Culture, Medicine and Psychiatry

, Volume 26, Issue 3, pp 339–370

Commercial Sex Work or Ukuphanda? Sex-for-Money Exchange in Soweto and Hammanskraal Area, South Africa

  • Janet Maia Wojcicki

DOI: 10.1023/A:1021291922026

Cite this article as:
Wojcicki, J.M. Cult Med Psychiatry (2002) 26: 339. doi:10.1023/A:1021291922026


This article introduces the conceptof ukuphanda, a Zulu verb that is used todescribe the sex-for-money exchanges that takeplace outside of commercial sex work in Sowetoand Hammanskraal area, South Africa. In linewith the ethnographic literature from othersareas of sub-Saharan Africa, it is argued thatwomen who exchange sex for money in taverns donot self-identify as commercial sex workers andexperience less stigma from the community. Unlike commercial sex work (as characterized bythe commercial sex work in Hillbrow,Johannesburg), which is understood to beassociated with short skirts and otherrevealing attire, sex-for-money exchange in thetaverns is viewed as more private, ambiguousand informal. Women who work as informal sexworkers, or “-phandela imali” (“tryto get money”), are understood to be usingsex-for-money exchange to survive financially.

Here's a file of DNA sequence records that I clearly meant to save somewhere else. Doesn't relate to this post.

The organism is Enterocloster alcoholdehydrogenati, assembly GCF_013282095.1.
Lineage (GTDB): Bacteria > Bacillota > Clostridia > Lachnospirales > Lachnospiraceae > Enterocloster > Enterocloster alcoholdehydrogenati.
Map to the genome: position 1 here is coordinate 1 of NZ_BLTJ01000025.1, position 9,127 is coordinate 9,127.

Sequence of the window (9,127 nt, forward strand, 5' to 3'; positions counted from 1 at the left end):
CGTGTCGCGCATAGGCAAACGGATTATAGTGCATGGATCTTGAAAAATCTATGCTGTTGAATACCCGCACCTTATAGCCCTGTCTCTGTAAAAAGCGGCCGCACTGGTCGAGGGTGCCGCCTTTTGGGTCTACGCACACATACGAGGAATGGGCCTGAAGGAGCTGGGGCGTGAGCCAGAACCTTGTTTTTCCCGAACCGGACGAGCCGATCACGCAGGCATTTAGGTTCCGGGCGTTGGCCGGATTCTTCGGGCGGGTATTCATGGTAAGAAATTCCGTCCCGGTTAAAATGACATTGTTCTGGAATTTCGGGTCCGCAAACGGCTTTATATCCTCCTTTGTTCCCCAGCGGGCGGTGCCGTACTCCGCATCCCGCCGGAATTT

informal sex work South Africa survival sex women 

Copyright information

© Kluwer Academic Publishers 2002

Authors and Affiliations

  • Janet Maia Wojcicki
    • 1
  1. 1.University of CaliforniaSan Francisco

Personalised recommendations